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Utility pullout leaves Cape Wind becalmed  

Credit:  By Erin Smith | Boston Herald | January 8, 2015 | www.bostonherald.com ~~

The Cape Wind energy project could be “dead” because it now stands to lose a critical $150 million federal loan guarantee needed to install 130 wind turbines in Nantucket Sound after two utilities nixed their contracts with the company, said an energy policy expert.

The controversial offshore wind farm project is in jeopardy of losing a $150 million loan guarantee from the U.S. Department of Energy because federal law requires companies receiving those loans to provide “a reasonable prospect of repayment” – something Cape Wind no longer has without a reliable revenue stream, according to Nick Loris, a senior energy policy analyst at the Heritage Foundation.

“The fact that National Grid and Nstar are backing away from this project is a clear indication to me that this is not economically viable and the DOE shouldn’t be gambling with taxpayer money,” Loris said. “It’s looking more and more likely that this project is dead. It makes it difficult for me to see this come back and start producing power the way it was supposed to do.”

The Herald reported yesterday that Nstar – a subsidiary of Northeast Utilities – and National Grid terminated contracts to buy power from Cape Wind, saying the company had missed a Dec. 31 deadline in the contracts for the necessary financing to begin construction and had not put up collateral to extend the deadline.

U.S. Energy officials declined to comment on Cape Wind yesterday but, in a statement, said the agency “works with project developers to ensure any outstanding legal, financial, commercial and technological conditions are met before moving forward with any project.”

Cape Wind spokesman Mark Rodgers deemed the contract terminations as invalid, saying a clause in the contract allows the developer to put that deadline on hold for unavoidable circumstances, such as the barrage of court challenges from project opponents.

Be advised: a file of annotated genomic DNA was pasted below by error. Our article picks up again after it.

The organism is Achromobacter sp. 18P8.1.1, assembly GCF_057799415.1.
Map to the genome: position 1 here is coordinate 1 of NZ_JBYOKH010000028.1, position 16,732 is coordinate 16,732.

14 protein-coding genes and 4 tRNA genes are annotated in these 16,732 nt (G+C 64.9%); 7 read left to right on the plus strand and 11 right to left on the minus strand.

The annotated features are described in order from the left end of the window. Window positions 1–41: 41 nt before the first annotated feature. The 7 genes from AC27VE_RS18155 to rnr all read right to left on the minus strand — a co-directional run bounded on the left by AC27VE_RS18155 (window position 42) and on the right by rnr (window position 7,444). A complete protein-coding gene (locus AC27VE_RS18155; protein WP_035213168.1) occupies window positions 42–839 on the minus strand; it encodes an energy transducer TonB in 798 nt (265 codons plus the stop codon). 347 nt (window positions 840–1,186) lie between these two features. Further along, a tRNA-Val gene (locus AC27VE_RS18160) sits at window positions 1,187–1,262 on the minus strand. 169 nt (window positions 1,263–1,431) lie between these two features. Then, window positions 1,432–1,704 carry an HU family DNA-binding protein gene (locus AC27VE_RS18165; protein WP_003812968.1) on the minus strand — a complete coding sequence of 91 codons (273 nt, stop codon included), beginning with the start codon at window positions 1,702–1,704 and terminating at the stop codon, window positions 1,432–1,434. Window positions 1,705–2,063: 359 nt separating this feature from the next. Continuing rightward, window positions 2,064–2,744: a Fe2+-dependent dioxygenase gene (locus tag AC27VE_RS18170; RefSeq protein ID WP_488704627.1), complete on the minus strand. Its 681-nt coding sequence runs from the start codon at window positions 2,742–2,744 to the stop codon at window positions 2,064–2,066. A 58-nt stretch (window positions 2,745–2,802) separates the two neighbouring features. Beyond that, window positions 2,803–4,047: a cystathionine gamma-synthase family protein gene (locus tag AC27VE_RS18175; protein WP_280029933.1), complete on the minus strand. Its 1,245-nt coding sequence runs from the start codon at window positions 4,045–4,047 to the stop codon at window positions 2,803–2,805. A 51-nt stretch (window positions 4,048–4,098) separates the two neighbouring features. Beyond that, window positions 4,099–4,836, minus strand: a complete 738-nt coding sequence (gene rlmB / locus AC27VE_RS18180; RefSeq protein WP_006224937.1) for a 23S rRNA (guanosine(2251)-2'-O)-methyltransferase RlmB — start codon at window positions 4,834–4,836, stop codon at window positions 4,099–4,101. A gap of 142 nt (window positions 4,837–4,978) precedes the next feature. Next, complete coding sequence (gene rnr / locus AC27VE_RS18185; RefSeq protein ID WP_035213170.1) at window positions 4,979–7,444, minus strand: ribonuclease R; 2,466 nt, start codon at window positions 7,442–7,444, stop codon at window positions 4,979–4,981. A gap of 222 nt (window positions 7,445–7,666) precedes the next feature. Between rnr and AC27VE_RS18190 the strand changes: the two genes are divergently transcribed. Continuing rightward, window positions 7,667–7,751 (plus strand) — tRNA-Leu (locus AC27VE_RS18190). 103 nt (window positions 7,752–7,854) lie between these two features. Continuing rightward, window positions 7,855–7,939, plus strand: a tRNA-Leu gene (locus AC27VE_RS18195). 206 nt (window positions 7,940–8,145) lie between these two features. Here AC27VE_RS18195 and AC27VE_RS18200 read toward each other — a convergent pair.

Rodgers labeled the issue as a contract dispute and said there is a provision in the contract to resolve disputes, but he did not say what that process involves.

Gov. Deval Patrick, a Cape Wind supporter, said, “We’ve done everything as a state government to get them over the regulatory lines and I’ve said before, and I say again, after that it’s up to the market and up to the leadership of the project and their partners to get it done.”

The Associated Press contributed to this report.

Source:  By Erin Smith | Boston Herald | January 8, 2015 | www.bostonherald.com

This article is the work of the source indicated. Any opinions expressed in it are not necessarily those of National Wind Watch.

The copyright of this article resides with the author or publisher indicated. As part of its noncommercial effort to present the environmental, social, scientific, and economic issues of large-scale wind power development to a global audience seeking such information, National Wind Watch endeavors to observe “fair use” as provided for in section 107 of U.S. Copyright Law and similar “fair dealing” provisions of the copyright laws of other nations. Send requests to excerpt, general inquiries, and comments via e-mail.

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